PhD research: Printing and Periodical Culture in the Nineteenth-Century Asylum, by Mila Daskalova

Printing and Periodical Culture in the Nineteenth-Century Asylum

By Mila Daskalova

‘Almost every class or clique in society has its representative in the “fourth estate.” And why should not we? […] Nay, we are in a manner compelled to advocate our own interests by means of the ‘Press;’ because our existence has either been altogether ignored, or the phases of our secluded life have been grossly misrepresented in what is called, with a wonderful vanity and complacency on the part of outsiders, “the world.” Too long has the finger either of pity or scorn been pointed at us; too long have we been misunderstood and misrepresented.’ So begins the first issue of Excelsior; or, Murray’s Royal Asylum Literary Gazette, which carried patients’ writings beyond the walls of the institution for twenty-one years (1857-1878). Excelsiorwas not a unique publication. In fact, since the 1830s several mental asylums had published periodicals written, edited and sometimes printed by patients. The practice originated almost simultaneously in Scotland and America and remained particularly popular there until the end of the century. I have discovered six Scottish and seven American titles so far, the earliest of which appeared in 1837. By the 1860s the practice had reached English institutions too.

My doctoral project discusses asylum periodicals as a publishing as well as medical phenomenon and explores the therapeutic potential of periodical printing. Interested in the functions and meanings of print in the nineteenth century English-speaking world, I am researching the ways in which asylum periodicals were produced, circulated, advertised and received. The genre emerged at a crucial point in the history of print. By the 1830s, the periodical press had established itself as a highly influential communication platform. What technological, socio-economic and cultural developments enabled the printing press to find its way inside American and Scottish asylums is hence at the core of my inquiry.

These publications fulfilled several functions. They were a part of the larger therapeutic framework in mental institutions. Their production and consumption were intended to distract patients from their troubling thoughts and fantasies. Like other forms of work and entertainment in asylums, reading, writing and printing periodicals interrupted the monotony and boredom of the daily life of inmates. Occasionally, the work at the printing press became more than a pastime: some of the patients involved in the periodicals’ production used the experience they gained during their stay in institutions after their discharge to pursue careers in publishing. When periodicals were circulated outside asylums, they also allowed superintendents to advertise their institutions and attract donations and funding. Some of them, as the quotation from Excelsiorshows, fought the negative image of asylums and the stigma of mental illness.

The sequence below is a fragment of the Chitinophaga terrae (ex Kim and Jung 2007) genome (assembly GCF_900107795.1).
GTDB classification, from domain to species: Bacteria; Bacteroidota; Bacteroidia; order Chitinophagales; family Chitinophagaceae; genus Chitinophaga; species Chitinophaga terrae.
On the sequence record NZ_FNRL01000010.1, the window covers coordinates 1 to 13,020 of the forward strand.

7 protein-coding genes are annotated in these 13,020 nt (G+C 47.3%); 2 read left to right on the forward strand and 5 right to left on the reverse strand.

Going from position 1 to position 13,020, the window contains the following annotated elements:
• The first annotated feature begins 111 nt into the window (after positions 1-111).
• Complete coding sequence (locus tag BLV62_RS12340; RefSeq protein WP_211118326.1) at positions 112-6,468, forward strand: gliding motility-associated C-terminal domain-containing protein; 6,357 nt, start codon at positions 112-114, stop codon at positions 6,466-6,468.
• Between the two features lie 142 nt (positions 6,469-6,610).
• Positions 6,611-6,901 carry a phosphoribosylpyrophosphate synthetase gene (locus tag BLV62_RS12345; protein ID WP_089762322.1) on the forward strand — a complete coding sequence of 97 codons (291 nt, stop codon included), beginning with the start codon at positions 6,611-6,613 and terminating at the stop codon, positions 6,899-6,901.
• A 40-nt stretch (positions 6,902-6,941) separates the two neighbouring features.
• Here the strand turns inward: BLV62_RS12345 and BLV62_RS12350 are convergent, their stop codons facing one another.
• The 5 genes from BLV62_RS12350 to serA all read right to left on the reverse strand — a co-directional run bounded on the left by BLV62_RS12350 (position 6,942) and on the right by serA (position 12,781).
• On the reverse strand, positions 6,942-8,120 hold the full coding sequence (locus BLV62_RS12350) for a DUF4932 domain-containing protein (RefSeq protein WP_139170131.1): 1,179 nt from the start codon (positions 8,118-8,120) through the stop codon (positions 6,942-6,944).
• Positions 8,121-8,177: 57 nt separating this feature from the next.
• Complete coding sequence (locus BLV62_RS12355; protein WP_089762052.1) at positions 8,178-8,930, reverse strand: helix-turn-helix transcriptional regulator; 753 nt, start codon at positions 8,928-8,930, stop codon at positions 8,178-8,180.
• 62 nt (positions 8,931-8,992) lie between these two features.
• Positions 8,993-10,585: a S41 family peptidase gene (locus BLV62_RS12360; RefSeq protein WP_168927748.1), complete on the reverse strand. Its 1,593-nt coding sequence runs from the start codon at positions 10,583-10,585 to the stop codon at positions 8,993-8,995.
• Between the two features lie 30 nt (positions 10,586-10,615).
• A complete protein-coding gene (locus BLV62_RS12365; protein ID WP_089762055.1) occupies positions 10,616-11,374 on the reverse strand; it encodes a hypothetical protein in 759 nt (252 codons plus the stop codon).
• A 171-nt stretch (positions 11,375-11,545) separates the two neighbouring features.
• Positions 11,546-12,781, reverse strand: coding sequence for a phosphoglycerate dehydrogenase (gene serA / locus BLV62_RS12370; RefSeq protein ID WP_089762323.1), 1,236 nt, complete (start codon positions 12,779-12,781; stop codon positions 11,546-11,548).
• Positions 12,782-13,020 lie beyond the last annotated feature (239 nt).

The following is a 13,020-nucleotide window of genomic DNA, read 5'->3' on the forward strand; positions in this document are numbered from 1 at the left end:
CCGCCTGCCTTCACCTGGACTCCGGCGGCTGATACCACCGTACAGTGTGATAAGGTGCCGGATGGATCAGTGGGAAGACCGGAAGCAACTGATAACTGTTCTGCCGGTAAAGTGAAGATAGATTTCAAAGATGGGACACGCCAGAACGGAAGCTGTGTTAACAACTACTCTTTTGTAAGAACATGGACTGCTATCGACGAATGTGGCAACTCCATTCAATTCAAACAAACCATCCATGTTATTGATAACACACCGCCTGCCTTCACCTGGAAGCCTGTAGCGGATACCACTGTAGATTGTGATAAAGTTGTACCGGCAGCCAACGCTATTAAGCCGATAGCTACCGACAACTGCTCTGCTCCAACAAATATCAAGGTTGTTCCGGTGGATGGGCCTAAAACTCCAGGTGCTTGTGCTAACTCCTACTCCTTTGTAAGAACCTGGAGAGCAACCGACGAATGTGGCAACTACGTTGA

The circulation of asylum periodicals within and outside institutions had another effect, which went beyond the therapeutic and promotional agendas of superintendents. The shared experience of making and reading these periodicals contributed to the promotion of a sense of belonging and agency among patients. Like other periodical publications, asylum periodicals had an important role in the construction of identities and in the facilitation of social and cultural exchanges. Indeed, there is evidence that they connected patients from different asylums. For instance, patients from the Aberdeen Royal Asylum, Hanwell Asylum in London and St. Patrick’s Hospital in Dublin sent contributions to the Morningside Mirror, published in the Edinburgh Royal Asylum. Exchanges were happening across the Atlantic too: Excelsior of the Murray Royal Asylum in Perth published several reviews of American asylum periodicals and lists of British and American titles. This interrelatedness between asylums and the patients in them suggests the existence of a cross-institutional and even cross-national patient communities united by their own literature.

I see the asylum periodical as an invaluable resource in the longstanding debate regarding the conflicting representation of the lunatic asylum as a space of both incarceration and healing. As joint productions of institutions and patients, asylum periodicals offer insight into institutional life and the interactions between patients, asylum staff and the local community outside asylums. Of course, they have their limitations. Participation in their production was subject to patients’ mental state and social factors such as class, education and gender. Moreover, one should assume at least a minimal degree of institutional supervision even for publications that claimed to be produced ‘entirely by patients’. If treated with care, however, the asylum periodical can be a rich historical resource that accommodates individual and collective voices of staff and patients, invites renegotiations of the boundaries between normality and madness, and facilitates exchanges between asylums and the outside world.

Bio: Mila Daskalova is a PhD candidate at the University of Strathclyde, supervised by Prof Kirstie Blair and Prof Matthew Smith. Her research is supported by the Arts and Humanities Research Council.

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